Sep 7th 2019

Melissa Leandro / Hope Wang

@ Ignition project space

3839 W Grand Ave, Chicago, IL 60651

Opening Saturday, September 7th, at 6PM

On view through Friday, September 27th

The Patio – a solo exhibition by Melissa Leandro
throwing a short glance in the sliver between the glass barred against the warm air – a solo exhibition by Hope Wang
Black – an installation by Kevin Maginnis

September 6-27, 2019
Gallery hours: Saturday 12-5 and by appointment

The Patio presents the work of Chicago-based artist Melissa Leandro as she reflects on the architecture and interior landscape of her new Chicago home in West Humboldt Park. The vernacular of a 1970’s diner restaurant now turned home by Leandro, is juxtaposed with the aesthetic of south Florida beach life and its native flora and fauna. Florida, being a landscape that is both familiar and nostalgic to the Miami-born artist.

As she has documented and observed these two vastly different settings, collecting decorative patterns, natural and manmade textures and building materials, changes in light and climate; Leandro considers the symbolic and physical trace these personal and familial spaces have left on her identity. The gallery presents abstract and vibrant depictions from her everyday life, home, and present day wandering through the process of cyanotype printing, quilting, weaving and fabric dying techniques. The works in the gallery are an on-going project to understand these spaces through the record and eventual translation of personal objects (Knick knacks, souvenirs) and household finishings (furniture, home fixtures, and textiles).

Her Patio provides an area for the viewer to contemplate her abstracted woven landscapes while being situated just outside of their original viewpoint.

Melissa Leandro (b. Miami, FL) is an artist who works between the media of drawing, painting, and textiles.
Leandro’s woven and embroidered surfaces explore her composite cultural identity through means of intuitive mark- making. Reflecting on her past and present travels, she considers the impact of these environments on the fragmentation of identity and place. Leandro was awarded the Toby Devan Lewis Fellowship (2017) and the EAGER Grant for research and collaboration (2016, Shapiro Center), both for her studio work at the School of the Art Institute of Chicago (SAIC). She was awarded the Luminarts Fellowship (2017) from the Luminarts Cultural Foundation, Union League of Chicago. Leandro was a BOLT resident at the Chicago Artist Coalition for 2017-18, and was named one of Chicago’s Break Out Artists of the year for 2018. Her studio work is featured in LUXE, Luxe Interiors + Design Magazine as part of their Chicago Style Maker edition (June 2018) and the New Art Examiner,”Time Share” and “Warm Welcome” at Monaco Gallery, St. Louis (June 2019). Leandro is currently represented by Andrew Rafacz Gallery in Chicago.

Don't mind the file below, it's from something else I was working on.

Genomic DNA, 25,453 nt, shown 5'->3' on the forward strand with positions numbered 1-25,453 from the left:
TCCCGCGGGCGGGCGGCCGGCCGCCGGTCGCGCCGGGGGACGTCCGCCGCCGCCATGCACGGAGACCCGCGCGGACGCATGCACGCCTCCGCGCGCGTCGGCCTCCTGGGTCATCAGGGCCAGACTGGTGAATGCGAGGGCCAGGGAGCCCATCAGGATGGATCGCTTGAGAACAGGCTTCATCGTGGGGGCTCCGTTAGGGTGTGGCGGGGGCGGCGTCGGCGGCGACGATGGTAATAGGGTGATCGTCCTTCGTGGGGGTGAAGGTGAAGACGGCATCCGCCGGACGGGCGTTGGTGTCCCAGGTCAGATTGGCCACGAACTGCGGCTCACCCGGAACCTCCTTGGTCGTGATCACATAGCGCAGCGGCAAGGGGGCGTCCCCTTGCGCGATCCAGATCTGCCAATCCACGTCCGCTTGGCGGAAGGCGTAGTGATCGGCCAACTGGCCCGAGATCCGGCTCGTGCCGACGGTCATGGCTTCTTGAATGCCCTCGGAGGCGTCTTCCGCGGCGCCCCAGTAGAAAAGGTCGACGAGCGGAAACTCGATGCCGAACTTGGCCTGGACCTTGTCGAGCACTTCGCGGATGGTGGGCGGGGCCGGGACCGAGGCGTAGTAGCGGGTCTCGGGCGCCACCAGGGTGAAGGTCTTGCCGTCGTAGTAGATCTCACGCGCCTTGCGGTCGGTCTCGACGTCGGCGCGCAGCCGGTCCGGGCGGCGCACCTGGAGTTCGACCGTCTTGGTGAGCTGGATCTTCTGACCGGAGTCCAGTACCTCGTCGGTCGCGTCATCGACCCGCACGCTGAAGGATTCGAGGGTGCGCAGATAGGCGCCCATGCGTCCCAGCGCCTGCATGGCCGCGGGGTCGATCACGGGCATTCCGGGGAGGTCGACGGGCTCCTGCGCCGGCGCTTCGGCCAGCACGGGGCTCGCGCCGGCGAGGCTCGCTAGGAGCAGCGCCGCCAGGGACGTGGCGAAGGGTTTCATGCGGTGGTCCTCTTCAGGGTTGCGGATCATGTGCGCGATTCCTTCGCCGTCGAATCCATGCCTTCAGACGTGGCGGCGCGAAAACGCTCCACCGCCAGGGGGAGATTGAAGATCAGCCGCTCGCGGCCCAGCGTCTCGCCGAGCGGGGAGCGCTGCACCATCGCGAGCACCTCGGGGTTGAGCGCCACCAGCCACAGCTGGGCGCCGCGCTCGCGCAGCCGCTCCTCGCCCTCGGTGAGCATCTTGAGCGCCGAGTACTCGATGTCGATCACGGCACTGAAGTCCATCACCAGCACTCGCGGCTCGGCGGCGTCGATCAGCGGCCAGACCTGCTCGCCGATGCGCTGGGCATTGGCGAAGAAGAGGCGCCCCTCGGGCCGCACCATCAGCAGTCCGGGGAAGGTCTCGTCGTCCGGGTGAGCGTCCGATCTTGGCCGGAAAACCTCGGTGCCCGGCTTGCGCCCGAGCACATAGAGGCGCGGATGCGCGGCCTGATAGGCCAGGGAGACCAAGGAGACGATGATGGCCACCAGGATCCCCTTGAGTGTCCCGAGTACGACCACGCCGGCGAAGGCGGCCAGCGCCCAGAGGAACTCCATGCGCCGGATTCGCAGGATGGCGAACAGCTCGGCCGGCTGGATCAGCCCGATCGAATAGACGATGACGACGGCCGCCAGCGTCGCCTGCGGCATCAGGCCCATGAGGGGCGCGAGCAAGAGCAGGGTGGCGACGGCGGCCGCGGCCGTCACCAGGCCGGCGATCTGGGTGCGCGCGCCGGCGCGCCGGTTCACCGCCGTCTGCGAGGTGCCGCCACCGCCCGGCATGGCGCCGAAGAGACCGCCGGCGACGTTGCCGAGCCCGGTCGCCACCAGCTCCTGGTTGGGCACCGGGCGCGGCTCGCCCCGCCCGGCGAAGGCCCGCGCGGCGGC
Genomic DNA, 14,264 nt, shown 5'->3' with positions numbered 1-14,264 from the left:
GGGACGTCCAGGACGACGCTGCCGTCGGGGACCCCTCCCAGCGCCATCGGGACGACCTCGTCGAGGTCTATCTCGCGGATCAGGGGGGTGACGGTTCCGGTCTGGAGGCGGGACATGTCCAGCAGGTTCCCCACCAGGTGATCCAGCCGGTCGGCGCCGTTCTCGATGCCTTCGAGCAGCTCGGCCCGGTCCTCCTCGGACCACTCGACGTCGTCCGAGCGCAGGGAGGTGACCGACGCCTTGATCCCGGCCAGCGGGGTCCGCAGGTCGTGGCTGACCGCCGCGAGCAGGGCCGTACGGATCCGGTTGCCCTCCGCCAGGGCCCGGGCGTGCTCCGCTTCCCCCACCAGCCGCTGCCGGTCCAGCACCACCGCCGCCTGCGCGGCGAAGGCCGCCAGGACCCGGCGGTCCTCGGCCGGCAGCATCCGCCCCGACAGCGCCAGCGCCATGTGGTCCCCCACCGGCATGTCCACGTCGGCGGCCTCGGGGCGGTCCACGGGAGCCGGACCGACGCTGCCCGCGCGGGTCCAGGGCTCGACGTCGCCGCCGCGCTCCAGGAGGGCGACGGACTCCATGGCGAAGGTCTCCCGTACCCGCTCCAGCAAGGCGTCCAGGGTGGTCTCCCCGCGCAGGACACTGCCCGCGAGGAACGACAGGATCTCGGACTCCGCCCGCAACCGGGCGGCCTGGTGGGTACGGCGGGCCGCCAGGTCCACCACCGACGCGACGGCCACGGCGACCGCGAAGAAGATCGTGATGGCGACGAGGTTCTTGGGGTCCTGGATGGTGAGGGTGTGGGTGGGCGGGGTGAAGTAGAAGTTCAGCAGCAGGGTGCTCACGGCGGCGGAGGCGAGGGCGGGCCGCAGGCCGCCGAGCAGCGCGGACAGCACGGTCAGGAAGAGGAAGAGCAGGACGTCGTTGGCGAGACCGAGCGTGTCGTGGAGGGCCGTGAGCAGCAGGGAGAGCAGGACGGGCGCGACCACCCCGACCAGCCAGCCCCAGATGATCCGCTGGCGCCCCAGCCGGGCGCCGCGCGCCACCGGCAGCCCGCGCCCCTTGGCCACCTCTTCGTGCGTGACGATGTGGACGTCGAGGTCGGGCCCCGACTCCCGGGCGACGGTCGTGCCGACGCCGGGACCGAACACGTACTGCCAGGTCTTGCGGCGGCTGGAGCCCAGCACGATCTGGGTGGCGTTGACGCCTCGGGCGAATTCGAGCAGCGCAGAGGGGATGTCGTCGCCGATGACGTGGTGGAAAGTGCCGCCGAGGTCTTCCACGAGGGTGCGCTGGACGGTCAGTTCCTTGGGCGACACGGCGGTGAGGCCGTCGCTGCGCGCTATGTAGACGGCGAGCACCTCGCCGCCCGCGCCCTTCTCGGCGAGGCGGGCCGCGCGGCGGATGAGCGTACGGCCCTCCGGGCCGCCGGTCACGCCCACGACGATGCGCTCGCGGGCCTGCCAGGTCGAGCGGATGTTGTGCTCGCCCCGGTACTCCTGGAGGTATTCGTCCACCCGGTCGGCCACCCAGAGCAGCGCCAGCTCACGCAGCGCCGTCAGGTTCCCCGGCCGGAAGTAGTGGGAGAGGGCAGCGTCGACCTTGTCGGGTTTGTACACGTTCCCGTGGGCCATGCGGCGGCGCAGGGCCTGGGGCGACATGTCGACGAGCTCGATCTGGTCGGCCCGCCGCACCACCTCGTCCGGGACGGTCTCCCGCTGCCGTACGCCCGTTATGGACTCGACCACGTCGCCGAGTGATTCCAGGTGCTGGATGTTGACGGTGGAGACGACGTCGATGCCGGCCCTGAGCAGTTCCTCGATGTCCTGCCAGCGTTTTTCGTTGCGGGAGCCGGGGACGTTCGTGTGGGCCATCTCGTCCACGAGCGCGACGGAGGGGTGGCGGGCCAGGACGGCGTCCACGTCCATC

Leandro has attended Atlantic Center for the Arts, Florida; ACRE Residency,Wisconsin; Ragdale Foundation, Forest Park; Roger Brown House Residency, Michigan; The Weaving Mill, Chicago; TextielLab, The Netherlands and the Jacquard Center, North Carolina. She holds a BFA and MFA from SAIC and is currently teaching at the School of the Art Institute of Chicago as Lecturer and is the Assistant Director title of the Fiber Material Studies department.

Hope Wang is a Chicago-based artist working in painting, print, photography, and weaving. Drawing from to architectural scars as metaphors for how people interact with and negotiate belonging in communal places, her work engages provisional aspects of architecture that both embody and belie meaning. She received her BFA (2018) from The School of the Art Institute of Chicago and has shown in two-person and group exhibitions including Ignition Project Space, FRIEND, ARC Gallery, Chicago Art Department, Gallery No One, Woman Made Gallery, Sullivan Galleries, DfbL8tr, and LVL3. She is currently a studio fellow at Spudnik Press Cooperative and a resident artist at The Weaving Mill.

My work explores how the dissonance of representation and its illusion gestures toward displacement in the same way bodies occupy space. Drawn to architectural scars as metaphors for how people interact with and negotiate belonging in communal places, I use print, painting, photography, and weaving to create simulations of public facades. Through meticulous reproductions of primarily industrial spaces, my work engages provisional aspects of architecture that both embody and belie meaning.

I’m interested in shifting visualization and spatial associations, where my work establishes tension between the ubiquity and specificity of architectural surfaces. With weaving, I process image as material object by combining and fracturing images of architecture. The loom becomes an apparatus for confounding image with surface and structure of woven cloth, producing simulacra of the photographed space. Yet it fails in completely selling such illusions.

Through the destabilization of surface and its assumed material conditions, my work questions familiarity as sincerity or as artifice. In mediating site and sight, the act of representing my surrounding spaces and signifiers engages a sense of place but also calls into question the sites of the everyday.

I am both the skeptic and the nostalgic body, one longing for intimacy and perhaps only finding it in the liminal spaces that belong to nothing in particular.

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